). Valentine and others have called this multidimensional representation the “face space.” It is assumed that the center of this “face space” represents the central tendency of all the features and configurations that vary in faces. As an individual gains experience with faces in their environment, the faces are represented in this face-space according to the values of their features. More typical values (and therefore more typical faces) lie closer to the center of this framework, while less typical faces fall along the outer edges of the framework (Valentine, 1991
). The development of a face-space framework depends on experience and necessitates that over time, individuals be able to abstract both central tendencies and the range of values of features from their experience with faces. In essence, as children get older they continue to develop a more refined prototype. Essentially, the “face space” represents the totality of an individual’s experiences with faces and can be viewed as the knowledge base that drives a “top-down” perceptual learning processes that allow individuals to make more subtle facial discriminations as experience and learning increases.
While the face-space model has not previously been applied to recognizing emotional expressions, it is likely that emotional expressions are also discriminated by comparing multiple aspects of the to-be-categorized expression (e.g., the movement of the eyes region, mouth, or eyebrows) to separate prototypes of each of the expressions. Essentially, recognizing facial expressions can be considered a type of categorization task (Humphreys et al., 2007
). As with faces, facial expression categories may have “typicality structures” where individual instances of an expression vary in typicality. It is likely that prototypical expressions are easiest to categorize, and as expressions become more subtle or less prototypical, comparisons to prototypes becomes more difficult thus the expression is more difficult to categorize. Similar to the development of face recognition, with development and consequently experience, this comparison process may become more sophisticated and precise as individuals develop proficiency at discriminating expressions. Over development, children and adolescents are not necessarily developing new or different underlying processes, but rather they are getting more efficient at processing subtle configural information and comparing the information to a central representation (McKone & Boyer, 2006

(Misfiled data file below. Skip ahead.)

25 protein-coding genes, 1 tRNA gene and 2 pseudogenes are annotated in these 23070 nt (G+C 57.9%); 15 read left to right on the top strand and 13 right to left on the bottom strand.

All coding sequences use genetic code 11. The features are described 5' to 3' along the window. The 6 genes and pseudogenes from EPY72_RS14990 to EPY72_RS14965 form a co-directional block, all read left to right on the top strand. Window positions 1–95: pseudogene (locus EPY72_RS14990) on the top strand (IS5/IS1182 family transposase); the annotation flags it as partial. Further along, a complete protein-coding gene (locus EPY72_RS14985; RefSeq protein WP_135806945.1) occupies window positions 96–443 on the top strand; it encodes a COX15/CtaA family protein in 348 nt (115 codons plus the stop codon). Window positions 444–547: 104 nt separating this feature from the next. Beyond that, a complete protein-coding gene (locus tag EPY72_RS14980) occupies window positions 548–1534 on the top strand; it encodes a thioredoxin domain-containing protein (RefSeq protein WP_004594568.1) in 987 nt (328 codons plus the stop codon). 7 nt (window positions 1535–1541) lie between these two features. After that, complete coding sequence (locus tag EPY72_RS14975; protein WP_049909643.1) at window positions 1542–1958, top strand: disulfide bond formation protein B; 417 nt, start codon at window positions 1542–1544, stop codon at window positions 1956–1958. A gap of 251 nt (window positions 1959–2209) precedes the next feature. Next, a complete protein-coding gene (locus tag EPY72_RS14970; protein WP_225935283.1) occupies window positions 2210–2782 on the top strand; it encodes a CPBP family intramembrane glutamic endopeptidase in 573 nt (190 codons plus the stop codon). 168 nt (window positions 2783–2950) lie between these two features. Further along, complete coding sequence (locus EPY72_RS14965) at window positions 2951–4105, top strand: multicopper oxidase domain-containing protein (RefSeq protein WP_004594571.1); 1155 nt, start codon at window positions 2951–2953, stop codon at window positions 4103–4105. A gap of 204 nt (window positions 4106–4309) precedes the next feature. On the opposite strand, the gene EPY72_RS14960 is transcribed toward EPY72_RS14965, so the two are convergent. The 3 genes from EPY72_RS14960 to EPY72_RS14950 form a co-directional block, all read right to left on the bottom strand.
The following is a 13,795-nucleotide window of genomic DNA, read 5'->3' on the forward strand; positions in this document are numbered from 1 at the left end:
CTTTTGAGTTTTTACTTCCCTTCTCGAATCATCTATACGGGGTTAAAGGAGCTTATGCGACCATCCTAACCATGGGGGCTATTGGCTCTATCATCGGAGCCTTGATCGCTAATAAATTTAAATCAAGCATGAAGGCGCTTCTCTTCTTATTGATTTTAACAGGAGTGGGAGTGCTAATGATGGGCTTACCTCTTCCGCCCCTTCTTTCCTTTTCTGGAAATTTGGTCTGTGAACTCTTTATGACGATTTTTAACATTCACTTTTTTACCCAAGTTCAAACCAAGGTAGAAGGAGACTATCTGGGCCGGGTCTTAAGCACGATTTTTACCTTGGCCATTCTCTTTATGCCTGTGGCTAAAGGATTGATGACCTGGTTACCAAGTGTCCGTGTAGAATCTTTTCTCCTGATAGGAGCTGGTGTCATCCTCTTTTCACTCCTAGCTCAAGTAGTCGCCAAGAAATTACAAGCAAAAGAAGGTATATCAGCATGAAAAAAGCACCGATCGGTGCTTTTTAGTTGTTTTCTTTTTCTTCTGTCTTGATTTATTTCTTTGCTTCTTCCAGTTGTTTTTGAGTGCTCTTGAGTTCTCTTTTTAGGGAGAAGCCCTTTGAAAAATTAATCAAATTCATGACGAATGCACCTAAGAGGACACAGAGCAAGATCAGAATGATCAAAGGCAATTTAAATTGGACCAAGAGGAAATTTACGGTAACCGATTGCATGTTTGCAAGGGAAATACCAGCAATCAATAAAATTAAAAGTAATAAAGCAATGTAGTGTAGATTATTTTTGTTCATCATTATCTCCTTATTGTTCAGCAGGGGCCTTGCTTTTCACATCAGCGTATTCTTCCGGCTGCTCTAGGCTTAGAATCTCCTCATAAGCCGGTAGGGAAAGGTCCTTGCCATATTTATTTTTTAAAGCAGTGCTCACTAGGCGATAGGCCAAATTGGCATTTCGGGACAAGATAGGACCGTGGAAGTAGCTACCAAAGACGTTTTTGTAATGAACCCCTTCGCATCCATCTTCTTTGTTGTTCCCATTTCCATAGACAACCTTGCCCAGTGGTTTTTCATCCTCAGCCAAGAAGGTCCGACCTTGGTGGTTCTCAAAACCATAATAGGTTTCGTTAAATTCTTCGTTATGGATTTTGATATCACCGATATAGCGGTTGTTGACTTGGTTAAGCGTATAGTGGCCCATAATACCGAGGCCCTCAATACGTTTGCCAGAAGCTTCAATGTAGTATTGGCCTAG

The results from the individuals with autism found that while young children with autism did not recognize expressions as well as the typically developing controls, these group differences were not seen with the older children. However, by adulthood, individuals with autism were again performing worse than the typically developing controls. In essence, the adults with autism never seem to attain the levels of proficiency at emotion recognition of typically developing adults. These findings seem to indicate, as suggested earlier, that the lack of a developmental approach and a failure to consider task demands may be contributing to the equivocal findings regarding emotion recognition skills in this population.
Some previous research has shown that individuals with autism have impairments only in recognizing certain emotions. While this has varied from “surprise” (Baron-Cohen, Spitz, & Cross, 1993
), to “anger” (Teunisse & De Gelder, 2001
), the somewhat more consistent finding has been that they exhibit a specific deficit in the recognition of “fear” (Howard, et al., 2000
; Humphreys et al., 2007
; Pelphrey et al, 2002
). Our findings did not show any specific deficit for one